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Everything you need to know about Sanders’ Vatican visit

Bernie Sanders greets supporters after his rally on Saturday, April 2, 2016 at Zorn Arena in Eau Claire, Wis. (Marisa Wojcik/The Eau Claire Leader-Telegram via AP) MANDATORY CREDIT
Bernie Sanders greets supporters after his rally on Saturday, April 2, 2016 at Zorn Arena in Eau Claire, Wis. (Marisa Wojcik/The Eau Claire Leader-Telegram via AP) MANDATORY CREDIT

ROME— A brief talk at a Vatican conference on Friday by Democratic presidential candidate Bernie Sanders has stirred plenty of controversy, with some accusing Sanders of seeking to exploit the Vatican or the pope for a photo-op, others charging the Vatican with injecting itself into U.S. politics, and others just finding the whole thing either puzzling or amusing.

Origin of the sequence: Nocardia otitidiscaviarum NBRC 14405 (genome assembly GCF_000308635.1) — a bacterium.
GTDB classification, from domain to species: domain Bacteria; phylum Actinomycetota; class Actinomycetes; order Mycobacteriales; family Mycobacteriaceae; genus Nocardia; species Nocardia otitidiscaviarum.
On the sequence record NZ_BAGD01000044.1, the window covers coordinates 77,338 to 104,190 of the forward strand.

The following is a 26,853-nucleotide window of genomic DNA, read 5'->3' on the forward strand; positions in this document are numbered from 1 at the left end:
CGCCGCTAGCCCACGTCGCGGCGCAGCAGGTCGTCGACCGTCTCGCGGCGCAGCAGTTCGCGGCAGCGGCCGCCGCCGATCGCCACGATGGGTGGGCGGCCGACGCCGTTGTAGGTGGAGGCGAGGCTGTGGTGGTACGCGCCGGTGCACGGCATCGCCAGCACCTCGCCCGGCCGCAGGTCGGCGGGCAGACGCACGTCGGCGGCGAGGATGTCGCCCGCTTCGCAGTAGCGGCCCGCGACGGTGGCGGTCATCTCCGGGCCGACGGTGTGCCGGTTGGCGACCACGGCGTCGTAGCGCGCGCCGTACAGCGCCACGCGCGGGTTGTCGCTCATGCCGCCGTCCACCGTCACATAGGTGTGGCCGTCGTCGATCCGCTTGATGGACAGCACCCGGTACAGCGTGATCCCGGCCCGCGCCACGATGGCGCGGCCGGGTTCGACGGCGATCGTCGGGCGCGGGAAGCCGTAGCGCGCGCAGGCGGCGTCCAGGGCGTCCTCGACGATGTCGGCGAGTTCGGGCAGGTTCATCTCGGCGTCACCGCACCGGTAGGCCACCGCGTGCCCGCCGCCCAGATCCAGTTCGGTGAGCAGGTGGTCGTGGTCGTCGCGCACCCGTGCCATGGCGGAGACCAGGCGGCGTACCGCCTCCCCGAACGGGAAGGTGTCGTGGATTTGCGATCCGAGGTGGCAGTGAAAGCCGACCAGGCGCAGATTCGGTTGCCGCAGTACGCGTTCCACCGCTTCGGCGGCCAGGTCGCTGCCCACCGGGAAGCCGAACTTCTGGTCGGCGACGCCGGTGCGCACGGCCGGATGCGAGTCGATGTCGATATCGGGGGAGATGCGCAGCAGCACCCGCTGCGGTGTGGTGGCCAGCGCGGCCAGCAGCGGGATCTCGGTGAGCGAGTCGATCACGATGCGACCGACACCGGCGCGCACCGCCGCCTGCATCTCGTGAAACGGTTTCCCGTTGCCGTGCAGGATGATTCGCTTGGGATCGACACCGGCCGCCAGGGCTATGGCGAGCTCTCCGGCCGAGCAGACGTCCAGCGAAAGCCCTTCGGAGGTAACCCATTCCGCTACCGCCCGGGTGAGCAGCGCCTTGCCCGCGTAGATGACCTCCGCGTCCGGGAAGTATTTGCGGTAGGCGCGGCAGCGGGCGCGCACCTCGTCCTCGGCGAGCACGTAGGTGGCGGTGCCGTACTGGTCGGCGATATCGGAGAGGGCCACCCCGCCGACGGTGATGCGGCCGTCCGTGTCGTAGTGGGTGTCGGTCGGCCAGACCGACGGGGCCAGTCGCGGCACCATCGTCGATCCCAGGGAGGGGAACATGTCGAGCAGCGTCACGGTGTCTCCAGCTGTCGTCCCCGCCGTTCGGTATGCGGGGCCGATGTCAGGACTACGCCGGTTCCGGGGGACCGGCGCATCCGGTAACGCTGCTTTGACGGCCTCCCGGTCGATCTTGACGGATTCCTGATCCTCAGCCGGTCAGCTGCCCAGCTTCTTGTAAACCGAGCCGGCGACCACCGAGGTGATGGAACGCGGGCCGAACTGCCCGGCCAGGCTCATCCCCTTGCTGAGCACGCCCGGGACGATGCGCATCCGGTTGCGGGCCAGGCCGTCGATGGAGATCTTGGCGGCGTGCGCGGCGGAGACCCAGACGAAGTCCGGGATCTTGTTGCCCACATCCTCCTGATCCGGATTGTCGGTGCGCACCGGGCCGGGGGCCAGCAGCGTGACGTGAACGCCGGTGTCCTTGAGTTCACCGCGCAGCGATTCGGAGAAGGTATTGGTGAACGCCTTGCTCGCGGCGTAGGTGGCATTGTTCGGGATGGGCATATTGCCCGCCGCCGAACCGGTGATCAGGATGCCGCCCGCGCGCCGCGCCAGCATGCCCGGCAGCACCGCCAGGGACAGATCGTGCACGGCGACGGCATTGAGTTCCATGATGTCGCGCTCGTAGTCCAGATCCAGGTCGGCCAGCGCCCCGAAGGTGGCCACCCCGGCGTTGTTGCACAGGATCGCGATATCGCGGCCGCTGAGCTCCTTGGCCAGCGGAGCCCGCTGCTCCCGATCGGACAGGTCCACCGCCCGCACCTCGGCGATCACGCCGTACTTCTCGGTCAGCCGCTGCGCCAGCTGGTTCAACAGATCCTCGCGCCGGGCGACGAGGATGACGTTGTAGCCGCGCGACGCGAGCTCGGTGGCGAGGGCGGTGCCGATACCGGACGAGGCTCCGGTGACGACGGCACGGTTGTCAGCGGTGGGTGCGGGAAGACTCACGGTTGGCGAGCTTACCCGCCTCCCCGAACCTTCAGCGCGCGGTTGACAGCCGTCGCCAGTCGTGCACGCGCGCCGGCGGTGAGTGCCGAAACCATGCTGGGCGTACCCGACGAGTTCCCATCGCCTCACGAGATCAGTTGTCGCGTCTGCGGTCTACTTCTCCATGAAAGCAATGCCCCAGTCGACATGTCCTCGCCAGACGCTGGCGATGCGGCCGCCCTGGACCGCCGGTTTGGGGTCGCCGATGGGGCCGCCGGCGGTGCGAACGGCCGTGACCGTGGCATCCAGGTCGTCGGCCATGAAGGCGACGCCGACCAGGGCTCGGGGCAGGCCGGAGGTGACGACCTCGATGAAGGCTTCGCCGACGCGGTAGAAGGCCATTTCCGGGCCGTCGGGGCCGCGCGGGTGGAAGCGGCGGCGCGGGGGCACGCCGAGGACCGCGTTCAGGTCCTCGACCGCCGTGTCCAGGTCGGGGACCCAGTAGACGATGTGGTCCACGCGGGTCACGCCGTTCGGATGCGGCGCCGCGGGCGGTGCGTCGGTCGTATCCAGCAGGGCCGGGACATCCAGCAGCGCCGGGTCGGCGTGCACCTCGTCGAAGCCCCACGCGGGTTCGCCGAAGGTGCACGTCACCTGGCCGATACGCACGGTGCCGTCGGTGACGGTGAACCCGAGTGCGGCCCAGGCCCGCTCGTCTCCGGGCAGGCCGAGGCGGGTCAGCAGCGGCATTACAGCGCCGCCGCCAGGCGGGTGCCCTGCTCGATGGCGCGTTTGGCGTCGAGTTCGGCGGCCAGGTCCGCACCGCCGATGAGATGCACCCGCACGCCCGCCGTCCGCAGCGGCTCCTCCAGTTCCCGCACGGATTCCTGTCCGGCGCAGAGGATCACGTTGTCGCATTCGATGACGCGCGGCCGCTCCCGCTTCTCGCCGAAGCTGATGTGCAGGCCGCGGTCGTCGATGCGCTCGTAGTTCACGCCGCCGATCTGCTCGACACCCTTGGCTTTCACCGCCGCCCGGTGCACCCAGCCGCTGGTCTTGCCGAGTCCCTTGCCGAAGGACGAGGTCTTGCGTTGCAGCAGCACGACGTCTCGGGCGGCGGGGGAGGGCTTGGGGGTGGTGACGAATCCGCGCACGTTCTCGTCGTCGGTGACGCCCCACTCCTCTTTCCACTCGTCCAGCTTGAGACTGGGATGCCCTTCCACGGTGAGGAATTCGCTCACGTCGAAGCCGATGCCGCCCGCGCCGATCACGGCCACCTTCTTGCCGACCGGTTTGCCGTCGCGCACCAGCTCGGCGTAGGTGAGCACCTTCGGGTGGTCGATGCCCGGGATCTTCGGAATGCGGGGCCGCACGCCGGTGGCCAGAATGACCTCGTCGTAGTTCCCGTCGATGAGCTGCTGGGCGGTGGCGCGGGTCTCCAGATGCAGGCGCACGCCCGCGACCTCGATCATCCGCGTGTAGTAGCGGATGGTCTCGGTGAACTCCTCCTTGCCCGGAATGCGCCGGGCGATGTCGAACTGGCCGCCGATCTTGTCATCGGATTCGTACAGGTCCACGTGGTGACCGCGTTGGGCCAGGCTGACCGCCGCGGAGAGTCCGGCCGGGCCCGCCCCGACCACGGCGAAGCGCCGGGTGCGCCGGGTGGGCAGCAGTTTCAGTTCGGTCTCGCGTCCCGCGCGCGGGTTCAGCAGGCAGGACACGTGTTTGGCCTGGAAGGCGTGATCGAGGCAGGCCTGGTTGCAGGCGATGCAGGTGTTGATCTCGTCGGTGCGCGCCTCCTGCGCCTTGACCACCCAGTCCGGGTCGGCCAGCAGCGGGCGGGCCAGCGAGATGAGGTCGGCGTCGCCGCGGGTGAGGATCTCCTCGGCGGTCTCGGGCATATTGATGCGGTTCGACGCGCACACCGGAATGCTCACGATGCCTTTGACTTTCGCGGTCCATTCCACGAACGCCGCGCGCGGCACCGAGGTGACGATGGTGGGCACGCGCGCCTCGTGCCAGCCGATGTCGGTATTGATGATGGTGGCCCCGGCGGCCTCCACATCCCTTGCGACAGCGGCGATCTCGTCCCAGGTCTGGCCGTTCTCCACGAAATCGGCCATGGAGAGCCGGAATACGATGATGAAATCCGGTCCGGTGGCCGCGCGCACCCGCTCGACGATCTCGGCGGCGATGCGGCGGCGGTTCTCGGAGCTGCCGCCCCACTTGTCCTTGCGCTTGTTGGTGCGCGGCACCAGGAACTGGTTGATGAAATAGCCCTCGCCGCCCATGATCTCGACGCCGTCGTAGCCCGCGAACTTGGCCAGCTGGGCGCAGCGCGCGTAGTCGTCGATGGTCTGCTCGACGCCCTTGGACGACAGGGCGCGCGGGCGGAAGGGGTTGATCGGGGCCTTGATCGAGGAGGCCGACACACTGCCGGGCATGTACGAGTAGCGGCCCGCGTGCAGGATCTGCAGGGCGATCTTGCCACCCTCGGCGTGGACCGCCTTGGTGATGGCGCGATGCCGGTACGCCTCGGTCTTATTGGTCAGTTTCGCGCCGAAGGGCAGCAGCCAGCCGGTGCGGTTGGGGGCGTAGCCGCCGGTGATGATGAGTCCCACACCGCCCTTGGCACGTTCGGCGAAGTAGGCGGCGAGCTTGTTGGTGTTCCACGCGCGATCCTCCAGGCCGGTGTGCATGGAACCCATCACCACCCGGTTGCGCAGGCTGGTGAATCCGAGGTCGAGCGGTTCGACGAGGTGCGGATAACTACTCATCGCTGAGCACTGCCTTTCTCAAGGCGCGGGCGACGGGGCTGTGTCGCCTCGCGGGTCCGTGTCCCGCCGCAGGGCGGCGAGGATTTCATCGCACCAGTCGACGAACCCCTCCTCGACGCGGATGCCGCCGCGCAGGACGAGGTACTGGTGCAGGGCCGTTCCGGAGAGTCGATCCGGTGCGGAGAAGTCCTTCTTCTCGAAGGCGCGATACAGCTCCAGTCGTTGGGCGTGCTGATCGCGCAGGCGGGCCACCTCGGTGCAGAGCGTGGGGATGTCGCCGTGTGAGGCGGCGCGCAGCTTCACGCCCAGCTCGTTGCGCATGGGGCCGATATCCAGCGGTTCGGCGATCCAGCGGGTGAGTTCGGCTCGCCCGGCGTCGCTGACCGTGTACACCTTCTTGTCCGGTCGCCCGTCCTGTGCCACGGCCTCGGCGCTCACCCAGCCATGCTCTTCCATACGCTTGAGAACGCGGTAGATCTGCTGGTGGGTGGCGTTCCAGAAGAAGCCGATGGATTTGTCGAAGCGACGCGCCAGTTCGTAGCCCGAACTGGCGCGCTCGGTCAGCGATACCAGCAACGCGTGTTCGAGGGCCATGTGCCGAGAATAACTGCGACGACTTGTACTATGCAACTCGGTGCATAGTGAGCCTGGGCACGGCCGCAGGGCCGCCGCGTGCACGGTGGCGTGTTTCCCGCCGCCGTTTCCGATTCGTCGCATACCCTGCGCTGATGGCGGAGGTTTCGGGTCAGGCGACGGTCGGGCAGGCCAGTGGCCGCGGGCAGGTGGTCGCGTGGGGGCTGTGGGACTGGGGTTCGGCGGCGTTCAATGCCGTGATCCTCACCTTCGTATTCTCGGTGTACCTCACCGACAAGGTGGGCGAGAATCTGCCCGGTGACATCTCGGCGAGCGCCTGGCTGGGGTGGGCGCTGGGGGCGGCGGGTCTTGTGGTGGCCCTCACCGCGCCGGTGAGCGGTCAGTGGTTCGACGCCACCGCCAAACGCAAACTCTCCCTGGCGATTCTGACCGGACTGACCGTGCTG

His talk, scheduled for 4 p.m. Rome time (10 a.m. on the East Coast), is titled “The Urgency of a Moral Economy: Reflections on the 25th Anniversary of Centesimus Annus.”

Before the talk, it’s worth recapping what Centesimus Annus is, who invited Sanders, and who else is coming to the conference.

The document

Centesimus Annus (“On the Hundredth Anniversary”) is a social encyclical published by St. John Paul II in 1991. It examines the role of the state and the economy from the perspective of Catholic moral theology, following the collapse of the Soviet Union.

It built on other milestones in papal social teaching such as Leo XIII’s Rerum Novarum in 1891, which addressed the rise of industrial capitalism; Pius XI’s Quadragesimo Anno in 1931, which came during the Great Depression; and Populorum Progressio, Paul VI ‘s 1967 document reflecting on the ferment of decolonization.

Read more at CruxNow.com…

Additional reading: Sanders fracas offers a needed reminder that ‘the Vatican’ is a myth

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